The title of one essay, “Of the Uncertainty of Judgment,” would have suited any number of them equally well. For me, the most enlightening part of How to Live deals with Montaigne’s skepticism, its roots in classical philosophy, and its profound effect on modern thinkers from Descartes and Pascal to Nietzsche. Readers hailed Montaigne as a latter-day Stoic, and Bakewell shows how he compares with the actual Stoics, for whom the good life was largely a matter of keeping calm in the face of death. In his own essays on mortality, Montaigne perfected a new kind of shrug—his calm looks like theirs, only calmer. He points out that it’s normal to duck when you hear artillery, whether you’re a philosopher or a soldier.

It is hard to imagine a better introduction—or reintroduction—to Montaigne than Bakewell’s book. It is easy to imagine small improvements, however. An editor might have weaned her from the so-called verb “liaise,” reined in one or two anachronistic flights of fancy (e.g., “Montaigne would make a good model for the modern Slow Movement”), and done painlessly away with the ritual attack on postmodern theory. And someone really should have sprung for a better index: such a freewheeling book could use a good one. But these are the nitpicks of an admirer surprised by joy.

Speaking of how-to books—and pleasant surprises—this month Harper’s was kind enough to send me THE ULTIMATE GUIDE TO CUNNILINGUS: HOW TO GO DOWN ON A WOMAN AND GIVE HER EXQUISITE PLEASURE (Cleis Press, $16.95), by Violet Blue, now in its second edition. I read it with interest. Blue’s website describes her as “the foremost expert in the field of sex and technology,” a wider field than some readers may expect. She is big on accoutrements:

I don’t know about you, but when the gloves go on I think of a smooth and slippery hand, and I purr. Especially if they’re put on with a devious smile. And when that dam is dangled knowingly before my eyes, my sexy partner is telling me there is no escape from pleasure now—and I melt.

The Ultimate Guide contains no fewer than seven pages of shopping recommendations. As with magazines devoted to home decorating, or cooking shows, it’s not always clear how much of Blue’s advice is actually meant to be followed and how much is meant to inspire envy at other people’s powers of organization. With a little forethought, one might conceivably arrange for a bowl of ice cubes at the bedside, or mentholated breath mints, or clamps, or a rubber “slapper,” but when a tip begins: “In warm water, have a number of items heated and ready: dildos, waterproof vibrators, vegetables,” I give up. I have never gotten a warm vegetable to the dinner table. My sexy partner will have to wait.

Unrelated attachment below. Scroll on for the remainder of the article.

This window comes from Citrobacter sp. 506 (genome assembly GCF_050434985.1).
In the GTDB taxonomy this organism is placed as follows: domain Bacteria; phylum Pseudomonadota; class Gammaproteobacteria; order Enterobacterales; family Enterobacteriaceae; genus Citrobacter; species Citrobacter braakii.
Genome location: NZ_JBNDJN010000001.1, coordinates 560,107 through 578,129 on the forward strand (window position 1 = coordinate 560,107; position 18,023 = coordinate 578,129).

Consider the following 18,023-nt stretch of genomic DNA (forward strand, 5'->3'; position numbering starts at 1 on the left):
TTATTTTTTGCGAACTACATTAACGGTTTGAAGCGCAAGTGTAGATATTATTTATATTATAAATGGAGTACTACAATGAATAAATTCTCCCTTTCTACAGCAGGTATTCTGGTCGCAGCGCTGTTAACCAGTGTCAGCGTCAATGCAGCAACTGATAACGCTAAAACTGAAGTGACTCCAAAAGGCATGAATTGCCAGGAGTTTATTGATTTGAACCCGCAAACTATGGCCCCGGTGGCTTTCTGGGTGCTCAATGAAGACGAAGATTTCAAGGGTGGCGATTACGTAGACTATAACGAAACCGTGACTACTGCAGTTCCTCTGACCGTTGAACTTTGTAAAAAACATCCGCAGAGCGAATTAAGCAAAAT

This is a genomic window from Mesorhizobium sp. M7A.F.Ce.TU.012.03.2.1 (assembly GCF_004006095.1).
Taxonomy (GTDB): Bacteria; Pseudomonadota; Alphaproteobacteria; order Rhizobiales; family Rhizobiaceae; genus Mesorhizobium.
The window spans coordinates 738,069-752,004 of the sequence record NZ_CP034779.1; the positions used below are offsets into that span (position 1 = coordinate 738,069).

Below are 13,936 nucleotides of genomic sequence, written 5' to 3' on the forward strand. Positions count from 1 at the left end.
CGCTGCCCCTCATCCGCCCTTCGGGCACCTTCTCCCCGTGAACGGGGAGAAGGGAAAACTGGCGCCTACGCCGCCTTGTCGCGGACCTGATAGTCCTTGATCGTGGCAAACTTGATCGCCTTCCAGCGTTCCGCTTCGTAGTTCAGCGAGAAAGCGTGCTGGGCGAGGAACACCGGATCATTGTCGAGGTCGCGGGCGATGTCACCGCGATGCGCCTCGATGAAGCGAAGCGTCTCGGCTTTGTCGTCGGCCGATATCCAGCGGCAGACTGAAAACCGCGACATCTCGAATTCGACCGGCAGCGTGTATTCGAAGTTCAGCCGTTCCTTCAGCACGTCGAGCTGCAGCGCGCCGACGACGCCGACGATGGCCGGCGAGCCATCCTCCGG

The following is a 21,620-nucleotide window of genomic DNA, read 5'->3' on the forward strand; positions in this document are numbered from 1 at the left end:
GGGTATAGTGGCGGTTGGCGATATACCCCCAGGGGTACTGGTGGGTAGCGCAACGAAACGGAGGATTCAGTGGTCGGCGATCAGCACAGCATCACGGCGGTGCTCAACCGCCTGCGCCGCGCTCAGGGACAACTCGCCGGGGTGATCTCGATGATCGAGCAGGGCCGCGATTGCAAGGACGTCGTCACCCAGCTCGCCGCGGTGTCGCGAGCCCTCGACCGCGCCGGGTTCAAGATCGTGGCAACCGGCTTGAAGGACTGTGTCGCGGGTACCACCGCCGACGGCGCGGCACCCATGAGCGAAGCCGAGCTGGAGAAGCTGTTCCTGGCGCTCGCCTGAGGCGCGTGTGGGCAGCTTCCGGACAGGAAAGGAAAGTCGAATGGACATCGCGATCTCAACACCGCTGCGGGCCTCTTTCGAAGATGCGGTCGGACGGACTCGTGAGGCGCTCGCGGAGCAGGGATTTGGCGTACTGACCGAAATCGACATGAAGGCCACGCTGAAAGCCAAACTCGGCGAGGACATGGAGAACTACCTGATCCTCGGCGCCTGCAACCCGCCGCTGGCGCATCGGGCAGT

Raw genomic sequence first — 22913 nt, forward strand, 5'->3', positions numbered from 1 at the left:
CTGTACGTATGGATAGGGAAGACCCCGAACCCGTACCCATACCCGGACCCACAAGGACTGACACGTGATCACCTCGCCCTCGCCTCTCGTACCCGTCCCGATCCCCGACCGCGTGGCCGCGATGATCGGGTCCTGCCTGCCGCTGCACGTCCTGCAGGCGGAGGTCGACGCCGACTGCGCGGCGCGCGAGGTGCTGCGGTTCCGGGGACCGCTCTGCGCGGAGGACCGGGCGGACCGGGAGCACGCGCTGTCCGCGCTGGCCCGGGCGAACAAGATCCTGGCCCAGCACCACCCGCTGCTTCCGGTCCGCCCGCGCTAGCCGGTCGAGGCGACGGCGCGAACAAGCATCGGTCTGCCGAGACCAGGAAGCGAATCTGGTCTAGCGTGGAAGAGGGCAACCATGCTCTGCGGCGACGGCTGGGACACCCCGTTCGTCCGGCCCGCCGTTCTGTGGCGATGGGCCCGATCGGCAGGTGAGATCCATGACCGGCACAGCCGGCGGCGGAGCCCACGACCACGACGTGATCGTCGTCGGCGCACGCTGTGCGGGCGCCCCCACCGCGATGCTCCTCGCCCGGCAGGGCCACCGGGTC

There are no trains in The Ultimate Guide—but has there ever been a hotter technology? In the short stories of Guy de Maupassant (as Henry James observed) almost no one pulls into the station with his or her virtue intact. For a generation of moviegoers, the Hays Code reinforced that erotic promise: when the night train steamed into the tunnel, America knew what it meant. REQUIEM FOR STEAM: THE RAILROAD PHOTOGRAPHS OF DAVID PLOWDEN (W. W. Norton, $65) may not be steamy in this sense, but it is aflame with the romance of rail travel. Plowden, who began taking pictures of trains as a child, in 1943, tends to shoot his locomotives from below, in three-quarter profile. As portraits, they are unabashedly heroic.

Those titans are long gone, but as Plowden’s photos show, the landscape of railyards and train tracks has changed remarkably little over the years. Last month I crossed the country by sleeper car. What struck me most of all was the prolonged sensation of speed. To spend day after day hurtling across prairies and over mountains, the near distance a constant blur; to lie on your back, night after night, pressed flat to keep from flying out of your bunk, is to realize how much faster travel used to feel, compared with the stillness of an airplane or even a highway. I recommend it—especially since, across vast stretches of the country, Amtrak has no WiFi and lousy cell phone reception. The diner car’s not much of a singles’ scene these days (at least not that I noticed on the California Zephyr), but that’s okay. Go back to your berth, latch the door, and you are alone with the continent. You are a traveler in the real world.

is the editor of <em>The Paris Review.</em>